Jony Ive talks about design theft, and much more, in U.K. interview - PhoneArena

Jony Ive talks about design theft, and much more, in U.K. interview

Jony Ive talks about design theft, and much more, in U.K. interview
He's the SVP of design at Apple, which makes Jony Ive a very interesting interview. He recently sat down with the Sunday Times in the U.K. and made some fascinating comments. First of all, according to the executive, those who steal Apple's designs are committing "thefts." And while he might not mention Samsung by name, you know that the Korean rival would have to be near the top of the names in his mind.

 Ive talked about how he and the late Steve Jobs would put the utmost care into parts of a device that the public would never see. "It didn't make any difference functionally," said Ive. "We did it because we cared, because when you realize how well you can make something, falling short, whether seen or not, feels like failure."

While Ive would not reveal whether Apple is working on the rumored Apple iWatch, his response to a question about the wearable practically was anything but a flat denial. "Obviously I'm not going to talk about it, it's a game of chess, isn't it," he said. He also talked about the intimate relationship that buyers of Apple products have with their purchase. He considers those who wait in line for Apple's latest models to be demonstrating "against thoughtlessness and carelessness."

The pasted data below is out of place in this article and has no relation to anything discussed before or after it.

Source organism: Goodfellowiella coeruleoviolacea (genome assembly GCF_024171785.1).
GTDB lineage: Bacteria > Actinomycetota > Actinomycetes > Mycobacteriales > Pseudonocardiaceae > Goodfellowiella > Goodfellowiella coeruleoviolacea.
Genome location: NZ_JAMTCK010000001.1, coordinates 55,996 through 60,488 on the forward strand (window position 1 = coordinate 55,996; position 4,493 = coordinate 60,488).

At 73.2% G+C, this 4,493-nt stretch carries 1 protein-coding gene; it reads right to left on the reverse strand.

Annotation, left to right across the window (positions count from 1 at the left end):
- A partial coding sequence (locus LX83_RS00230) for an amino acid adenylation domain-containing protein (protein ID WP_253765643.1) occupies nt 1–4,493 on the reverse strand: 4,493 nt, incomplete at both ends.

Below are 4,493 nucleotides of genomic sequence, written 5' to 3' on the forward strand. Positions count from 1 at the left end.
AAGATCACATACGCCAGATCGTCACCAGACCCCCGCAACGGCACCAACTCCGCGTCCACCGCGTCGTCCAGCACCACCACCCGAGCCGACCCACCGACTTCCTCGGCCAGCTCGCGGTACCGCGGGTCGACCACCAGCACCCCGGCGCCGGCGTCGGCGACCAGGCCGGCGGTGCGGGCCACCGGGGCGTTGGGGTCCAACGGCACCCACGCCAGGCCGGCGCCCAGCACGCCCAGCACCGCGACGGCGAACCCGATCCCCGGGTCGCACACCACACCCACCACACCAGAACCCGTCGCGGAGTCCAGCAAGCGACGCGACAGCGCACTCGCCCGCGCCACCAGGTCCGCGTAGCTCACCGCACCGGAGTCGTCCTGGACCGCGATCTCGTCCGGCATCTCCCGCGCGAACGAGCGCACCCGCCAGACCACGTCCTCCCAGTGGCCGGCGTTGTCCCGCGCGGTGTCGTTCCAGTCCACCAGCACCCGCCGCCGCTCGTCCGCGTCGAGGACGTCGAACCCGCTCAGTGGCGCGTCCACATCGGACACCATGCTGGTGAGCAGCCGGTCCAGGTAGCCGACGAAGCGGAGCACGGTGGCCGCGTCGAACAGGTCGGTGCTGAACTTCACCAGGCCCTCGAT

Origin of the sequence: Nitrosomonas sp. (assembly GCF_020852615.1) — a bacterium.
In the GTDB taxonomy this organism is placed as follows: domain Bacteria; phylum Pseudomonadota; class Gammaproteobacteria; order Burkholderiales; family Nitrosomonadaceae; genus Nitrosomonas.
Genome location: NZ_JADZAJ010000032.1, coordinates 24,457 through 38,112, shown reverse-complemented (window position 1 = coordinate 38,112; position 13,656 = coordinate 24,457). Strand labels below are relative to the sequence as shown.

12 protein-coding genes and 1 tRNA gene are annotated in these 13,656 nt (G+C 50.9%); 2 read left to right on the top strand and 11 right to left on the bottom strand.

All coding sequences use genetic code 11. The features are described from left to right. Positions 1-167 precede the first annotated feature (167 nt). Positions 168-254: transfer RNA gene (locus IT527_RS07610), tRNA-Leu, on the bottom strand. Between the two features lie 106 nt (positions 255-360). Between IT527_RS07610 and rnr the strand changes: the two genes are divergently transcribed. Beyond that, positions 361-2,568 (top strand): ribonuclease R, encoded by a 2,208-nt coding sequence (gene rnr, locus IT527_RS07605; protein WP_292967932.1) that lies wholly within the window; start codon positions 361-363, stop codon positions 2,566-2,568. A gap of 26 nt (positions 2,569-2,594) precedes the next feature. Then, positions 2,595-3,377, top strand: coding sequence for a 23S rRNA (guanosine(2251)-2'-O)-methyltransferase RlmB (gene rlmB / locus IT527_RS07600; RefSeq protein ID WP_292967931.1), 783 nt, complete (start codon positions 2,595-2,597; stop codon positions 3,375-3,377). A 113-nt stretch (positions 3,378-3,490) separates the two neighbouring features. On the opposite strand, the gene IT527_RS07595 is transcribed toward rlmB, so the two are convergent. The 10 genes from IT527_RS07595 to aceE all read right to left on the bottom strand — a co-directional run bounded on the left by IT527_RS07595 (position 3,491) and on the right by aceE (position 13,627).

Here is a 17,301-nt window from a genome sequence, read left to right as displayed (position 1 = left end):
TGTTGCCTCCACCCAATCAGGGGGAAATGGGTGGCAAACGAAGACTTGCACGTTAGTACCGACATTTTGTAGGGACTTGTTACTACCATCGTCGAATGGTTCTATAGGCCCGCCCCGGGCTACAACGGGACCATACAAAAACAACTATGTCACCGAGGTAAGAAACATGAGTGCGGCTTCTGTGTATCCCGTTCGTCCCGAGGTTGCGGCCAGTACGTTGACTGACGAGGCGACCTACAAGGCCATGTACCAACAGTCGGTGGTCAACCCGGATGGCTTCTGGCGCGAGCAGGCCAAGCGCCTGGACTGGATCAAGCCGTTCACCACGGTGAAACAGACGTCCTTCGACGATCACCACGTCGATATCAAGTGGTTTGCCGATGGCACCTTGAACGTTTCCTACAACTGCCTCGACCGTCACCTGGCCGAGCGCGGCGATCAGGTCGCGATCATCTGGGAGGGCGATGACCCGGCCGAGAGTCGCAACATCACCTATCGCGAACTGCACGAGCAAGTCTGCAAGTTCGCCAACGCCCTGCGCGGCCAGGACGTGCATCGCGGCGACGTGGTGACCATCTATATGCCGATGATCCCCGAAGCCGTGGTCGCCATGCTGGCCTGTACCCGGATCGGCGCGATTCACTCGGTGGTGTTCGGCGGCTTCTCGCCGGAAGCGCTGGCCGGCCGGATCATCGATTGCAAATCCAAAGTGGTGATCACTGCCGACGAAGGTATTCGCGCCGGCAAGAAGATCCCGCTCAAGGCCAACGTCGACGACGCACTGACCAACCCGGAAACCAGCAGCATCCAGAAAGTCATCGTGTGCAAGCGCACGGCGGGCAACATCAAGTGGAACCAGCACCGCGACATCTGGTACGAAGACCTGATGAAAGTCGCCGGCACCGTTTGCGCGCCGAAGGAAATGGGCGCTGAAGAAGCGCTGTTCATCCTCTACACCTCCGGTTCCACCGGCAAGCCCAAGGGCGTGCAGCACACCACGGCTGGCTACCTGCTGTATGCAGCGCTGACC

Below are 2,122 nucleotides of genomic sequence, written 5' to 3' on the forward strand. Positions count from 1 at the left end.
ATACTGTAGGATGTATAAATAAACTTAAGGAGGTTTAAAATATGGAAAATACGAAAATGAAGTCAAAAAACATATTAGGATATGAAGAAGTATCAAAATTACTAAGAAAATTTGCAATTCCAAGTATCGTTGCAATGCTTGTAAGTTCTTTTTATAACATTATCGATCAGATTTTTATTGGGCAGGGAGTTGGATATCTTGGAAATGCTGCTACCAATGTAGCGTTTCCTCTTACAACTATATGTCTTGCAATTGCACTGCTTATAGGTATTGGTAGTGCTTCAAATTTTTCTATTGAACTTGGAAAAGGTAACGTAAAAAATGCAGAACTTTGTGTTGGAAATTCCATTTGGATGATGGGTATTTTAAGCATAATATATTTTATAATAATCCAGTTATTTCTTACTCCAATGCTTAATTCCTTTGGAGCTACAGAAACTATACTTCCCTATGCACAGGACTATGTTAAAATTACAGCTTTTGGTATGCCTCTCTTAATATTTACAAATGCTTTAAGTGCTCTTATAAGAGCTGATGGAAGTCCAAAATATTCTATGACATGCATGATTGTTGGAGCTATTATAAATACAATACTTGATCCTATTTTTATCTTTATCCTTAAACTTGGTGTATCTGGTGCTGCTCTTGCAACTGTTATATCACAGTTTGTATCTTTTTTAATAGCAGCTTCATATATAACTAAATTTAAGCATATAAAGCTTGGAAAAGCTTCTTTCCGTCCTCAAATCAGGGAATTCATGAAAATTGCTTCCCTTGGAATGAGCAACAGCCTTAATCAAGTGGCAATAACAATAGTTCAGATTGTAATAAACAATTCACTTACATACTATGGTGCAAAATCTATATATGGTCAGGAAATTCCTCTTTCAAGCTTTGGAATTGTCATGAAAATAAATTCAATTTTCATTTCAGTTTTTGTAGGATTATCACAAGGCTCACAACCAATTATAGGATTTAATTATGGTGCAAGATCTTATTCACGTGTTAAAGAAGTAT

Don't forget that Ive took his design deeper into the workings of the Apple iPhone when iOS 7 was released. He replaced Scott Forstall, former iOS chief, whose refusal to take written responsibility for the failed Apple Maps debut led to his "removal" from Apple. Ive went with flatter, more pastel colors and remove the skeuomorphic icons beloved by Steve Jobs and Forstall.

Even though design is Jony Ive's job, he says that everyone he works with at Apple has great respect for how a product is made. "Objects and their manufacture are inseparable. You understand a product if you understand how it's made." Speaking of which, he once took apart his iPhone and put it back together, just to prove that he could do it.

source: TheSundayTimes (SubscriptionReq'd) via 9to5Mac, CNET
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